Why do I paint?
Not to create great paintings, but because I need to paint. Because I enjoy the process of painting. Because I enjoy the challenge of establishing a satisfying composition, choosing a harmonious colour scheme, crafting the value masses, defining a centre of interest, physically applying the paint.
Why do I paint abstracts? Again, because of the challenge. As Kandinsky, the Russian artist who pioneered abstract art, said:
“Of all the arts, abstract painting is the most difficult. It demands that you know how to draw well, that you have a heightened sensitivity for composition and for colour, and that you be a true poet. This last is essential.”
I know I draw well. I was first awarded Honours by The Royal Drawing Society when I was just 11 years of age and I have received many awards and accolades since that time.
I believe I understand the importance of composition and structure, my 25 plus years in the advertising industry saw to that.
As for a sensitivity for colour? Having been influenced as a young painter by the work of the St Ives Group, in particular Peter Lanyon and Bryan Winter, then having had the good fortune to work with such great colourists as the late Christopher Assheton Stones, and John Blockley, I like to think I have developed that sensitivity over the years.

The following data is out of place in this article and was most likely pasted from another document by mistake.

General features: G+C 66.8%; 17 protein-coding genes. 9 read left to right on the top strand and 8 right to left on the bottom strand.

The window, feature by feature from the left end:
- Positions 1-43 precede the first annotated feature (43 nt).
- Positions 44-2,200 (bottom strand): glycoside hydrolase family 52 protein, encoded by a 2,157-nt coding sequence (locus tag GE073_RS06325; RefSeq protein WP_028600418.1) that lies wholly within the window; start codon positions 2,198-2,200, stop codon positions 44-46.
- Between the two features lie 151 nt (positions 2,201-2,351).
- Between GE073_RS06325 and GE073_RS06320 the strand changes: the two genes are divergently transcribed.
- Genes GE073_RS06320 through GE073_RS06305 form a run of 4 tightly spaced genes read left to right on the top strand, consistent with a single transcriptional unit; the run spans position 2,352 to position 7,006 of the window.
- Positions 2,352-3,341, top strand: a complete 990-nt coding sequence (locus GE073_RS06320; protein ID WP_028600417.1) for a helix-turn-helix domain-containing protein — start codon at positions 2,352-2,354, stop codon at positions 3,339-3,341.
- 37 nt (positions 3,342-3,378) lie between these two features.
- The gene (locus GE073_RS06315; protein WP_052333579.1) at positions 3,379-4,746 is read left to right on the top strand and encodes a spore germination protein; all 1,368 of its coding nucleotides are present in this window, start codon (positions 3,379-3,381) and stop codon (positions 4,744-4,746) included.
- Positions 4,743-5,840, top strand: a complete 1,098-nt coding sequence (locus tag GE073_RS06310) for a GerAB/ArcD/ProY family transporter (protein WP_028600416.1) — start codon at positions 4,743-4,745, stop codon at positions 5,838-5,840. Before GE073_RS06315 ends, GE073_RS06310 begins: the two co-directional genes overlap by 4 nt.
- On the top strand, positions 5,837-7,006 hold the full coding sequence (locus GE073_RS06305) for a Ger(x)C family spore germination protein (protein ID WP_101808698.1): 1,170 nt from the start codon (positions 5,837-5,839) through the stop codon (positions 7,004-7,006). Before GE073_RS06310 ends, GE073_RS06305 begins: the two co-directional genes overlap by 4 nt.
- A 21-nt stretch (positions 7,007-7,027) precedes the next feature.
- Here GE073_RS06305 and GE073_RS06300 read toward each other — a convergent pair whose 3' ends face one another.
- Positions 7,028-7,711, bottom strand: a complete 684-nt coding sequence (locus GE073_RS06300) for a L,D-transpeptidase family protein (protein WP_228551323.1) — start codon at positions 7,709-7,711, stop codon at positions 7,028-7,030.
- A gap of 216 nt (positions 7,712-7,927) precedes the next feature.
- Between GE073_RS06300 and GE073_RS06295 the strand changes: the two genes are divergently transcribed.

For me, painting is about the process of discovery. I might have something in mind when I start a painting but, reacting to the brush strokes I make, I often end up in a different place from where I started. The act of making paintings is, to me, both freedom and meditation.
Whether I am essentially a true poet as demanded by Kandinsky? I leave you to make up your mind as you view my work.